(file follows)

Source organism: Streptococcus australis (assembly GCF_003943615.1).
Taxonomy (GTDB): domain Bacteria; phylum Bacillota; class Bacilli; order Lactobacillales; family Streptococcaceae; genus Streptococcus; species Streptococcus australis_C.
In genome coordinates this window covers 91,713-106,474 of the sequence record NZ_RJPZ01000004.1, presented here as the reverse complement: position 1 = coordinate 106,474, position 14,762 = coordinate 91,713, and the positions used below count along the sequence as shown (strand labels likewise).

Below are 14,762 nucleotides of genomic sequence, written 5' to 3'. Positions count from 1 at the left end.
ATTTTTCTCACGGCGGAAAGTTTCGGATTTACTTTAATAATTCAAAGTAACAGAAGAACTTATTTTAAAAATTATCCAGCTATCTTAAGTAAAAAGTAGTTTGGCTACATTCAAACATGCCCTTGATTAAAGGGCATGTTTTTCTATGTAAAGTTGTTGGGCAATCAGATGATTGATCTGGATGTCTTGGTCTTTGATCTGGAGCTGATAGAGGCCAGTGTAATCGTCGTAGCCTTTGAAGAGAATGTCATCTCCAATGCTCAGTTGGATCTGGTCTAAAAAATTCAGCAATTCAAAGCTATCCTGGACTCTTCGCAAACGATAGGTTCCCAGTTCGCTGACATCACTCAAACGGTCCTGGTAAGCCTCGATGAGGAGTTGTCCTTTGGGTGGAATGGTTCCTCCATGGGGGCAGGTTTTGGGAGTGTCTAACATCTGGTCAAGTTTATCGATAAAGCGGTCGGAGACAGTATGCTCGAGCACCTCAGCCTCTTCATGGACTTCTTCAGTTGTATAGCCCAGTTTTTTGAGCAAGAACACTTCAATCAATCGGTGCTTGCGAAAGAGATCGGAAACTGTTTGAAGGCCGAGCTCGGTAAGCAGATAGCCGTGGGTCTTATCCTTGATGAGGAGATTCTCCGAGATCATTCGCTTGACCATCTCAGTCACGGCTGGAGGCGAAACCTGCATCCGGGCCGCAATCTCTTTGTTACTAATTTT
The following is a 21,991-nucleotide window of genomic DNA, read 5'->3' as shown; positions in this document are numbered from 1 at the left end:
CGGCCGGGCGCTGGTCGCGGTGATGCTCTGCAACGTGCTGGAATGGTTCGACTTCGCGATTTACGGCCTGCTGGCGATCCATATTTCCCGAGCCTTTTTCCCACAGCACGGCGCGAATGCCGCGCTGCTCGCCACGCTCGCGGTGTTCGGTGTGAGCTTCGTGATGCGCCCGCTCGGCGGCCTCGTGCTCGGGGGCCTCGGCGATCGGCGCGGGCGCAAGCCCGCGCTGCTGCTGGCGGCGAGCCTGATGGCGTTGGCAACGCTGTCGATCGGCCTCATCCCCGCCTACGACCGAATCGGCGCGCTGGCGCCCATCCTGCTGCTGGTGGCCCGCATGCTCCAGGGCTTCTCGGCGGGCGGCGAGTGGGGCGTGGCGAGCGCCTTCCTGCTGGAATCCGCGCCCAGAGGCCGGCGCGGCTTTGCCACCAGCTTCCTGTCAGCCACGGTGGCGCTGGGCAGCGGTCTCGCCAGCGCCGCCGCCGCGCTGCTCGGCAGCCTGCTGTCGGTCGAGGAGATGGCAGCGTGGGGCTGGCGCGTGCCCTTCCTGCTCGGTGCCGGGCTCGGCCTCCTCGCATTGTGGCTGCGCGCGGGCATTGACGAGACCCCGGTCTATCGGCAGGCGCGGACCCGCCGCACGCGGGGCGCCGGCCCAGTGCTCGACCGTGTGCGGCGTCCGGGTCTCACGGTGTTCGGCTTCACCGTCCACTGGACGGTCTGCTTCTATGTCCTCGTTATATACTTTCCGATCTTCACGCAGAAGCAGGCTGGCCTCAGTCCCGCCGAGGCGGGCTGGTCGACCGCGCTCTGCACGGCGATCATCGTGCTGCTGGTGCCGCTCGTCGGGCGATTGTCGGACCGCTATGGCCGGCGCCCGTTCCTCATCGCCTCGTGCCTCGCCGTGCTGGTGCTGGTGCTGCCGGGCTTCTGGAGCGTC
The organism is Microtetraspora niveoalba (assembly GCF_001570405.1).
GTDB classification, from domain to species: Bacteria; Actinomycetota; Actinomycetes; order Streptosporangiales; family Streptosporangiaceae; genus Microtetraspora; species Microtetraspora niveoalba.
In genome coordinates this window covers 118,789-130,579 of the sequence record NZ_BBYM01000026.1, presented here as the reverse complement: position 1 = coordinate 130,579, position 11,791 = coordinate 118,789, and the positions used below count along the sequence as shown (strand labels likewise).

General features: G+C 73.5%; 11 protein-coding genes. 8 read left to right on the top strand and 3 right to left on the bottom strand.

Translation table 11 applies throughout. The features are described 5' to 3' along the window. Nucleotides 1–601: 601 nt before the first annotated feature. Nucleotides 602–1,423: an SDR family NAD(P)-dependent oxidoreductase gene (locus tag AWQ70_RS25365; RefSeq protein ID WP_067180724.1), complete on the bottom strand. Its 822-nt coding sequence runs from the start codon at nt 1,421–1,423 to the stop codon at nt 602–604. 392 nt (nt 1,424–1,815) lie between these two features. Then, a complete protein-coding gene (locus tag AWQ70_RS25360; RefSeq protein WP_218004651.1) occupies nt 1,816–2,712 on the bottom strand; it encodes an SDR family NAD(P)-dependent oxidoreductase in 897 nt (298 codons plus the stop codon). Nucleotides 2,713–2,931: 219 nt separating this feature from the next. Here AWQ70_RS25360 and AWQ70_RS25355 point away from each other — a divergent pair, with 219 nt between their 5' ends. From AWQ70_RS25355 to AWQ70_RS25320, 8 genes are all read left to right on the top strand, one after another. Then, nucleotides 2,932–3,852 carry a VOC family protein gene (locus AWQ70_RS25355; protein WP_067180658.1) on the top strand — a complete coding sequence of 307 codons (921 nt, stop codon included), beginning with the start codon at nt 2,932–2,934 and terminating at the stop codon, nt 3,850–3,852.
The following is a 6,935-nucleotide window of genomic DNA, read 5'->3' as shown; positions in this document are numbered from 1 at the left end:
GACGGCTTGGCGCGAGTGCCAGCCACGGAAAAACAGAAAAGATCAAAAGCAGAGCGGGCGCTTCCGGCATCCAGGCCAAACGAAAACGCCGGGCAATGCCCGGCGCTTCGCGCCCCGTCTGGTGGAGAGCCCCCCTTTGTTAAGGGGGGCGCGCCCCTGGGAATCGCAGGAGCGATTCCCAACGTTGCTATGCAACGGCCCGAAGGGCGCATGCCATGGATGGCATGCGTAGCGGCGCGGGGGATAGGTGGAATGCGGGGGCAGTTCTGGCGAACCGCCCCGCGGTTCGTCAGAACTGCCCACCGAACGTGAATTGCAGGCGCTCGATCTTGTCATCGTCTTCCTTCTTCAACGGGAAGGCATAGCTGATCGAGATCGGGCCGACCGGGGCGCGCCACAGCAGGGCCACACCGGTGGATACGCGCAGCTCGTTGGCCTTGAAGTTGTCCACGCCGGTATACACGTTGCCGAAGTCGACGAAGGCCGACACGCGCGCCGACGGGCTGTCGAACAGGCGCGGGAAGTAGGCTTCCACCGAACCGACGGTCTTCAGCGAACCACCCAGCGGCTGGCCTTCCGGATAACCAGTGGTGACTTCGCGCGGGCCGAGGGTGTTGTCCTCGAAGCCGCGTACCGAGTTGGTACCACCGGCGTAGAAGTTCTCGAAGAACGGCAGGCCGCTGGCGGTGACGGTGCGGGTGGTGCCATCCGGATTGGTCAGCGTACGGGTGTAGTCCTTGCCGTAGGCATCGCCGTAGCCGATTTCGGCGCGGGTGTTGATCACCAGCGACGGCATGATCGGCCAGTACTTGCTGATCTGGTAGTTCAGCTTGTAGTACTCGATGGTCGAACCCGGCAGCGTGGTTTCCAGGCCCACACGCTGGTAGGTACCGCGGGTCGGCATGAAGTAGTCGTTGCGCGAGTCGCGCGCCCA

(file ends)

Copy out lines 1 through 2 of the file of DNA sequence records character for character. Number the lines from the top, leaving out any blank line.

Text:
Source organism: Streptococcus australis (assembly GCF_003943615.1).
Taxonomy (GTDB): domain Bacteria; phylum Bacillota; class Bacilli; order Lactobacillales; family Streptococcaceae; genus Streptococcus; species Streptococcus australis_C.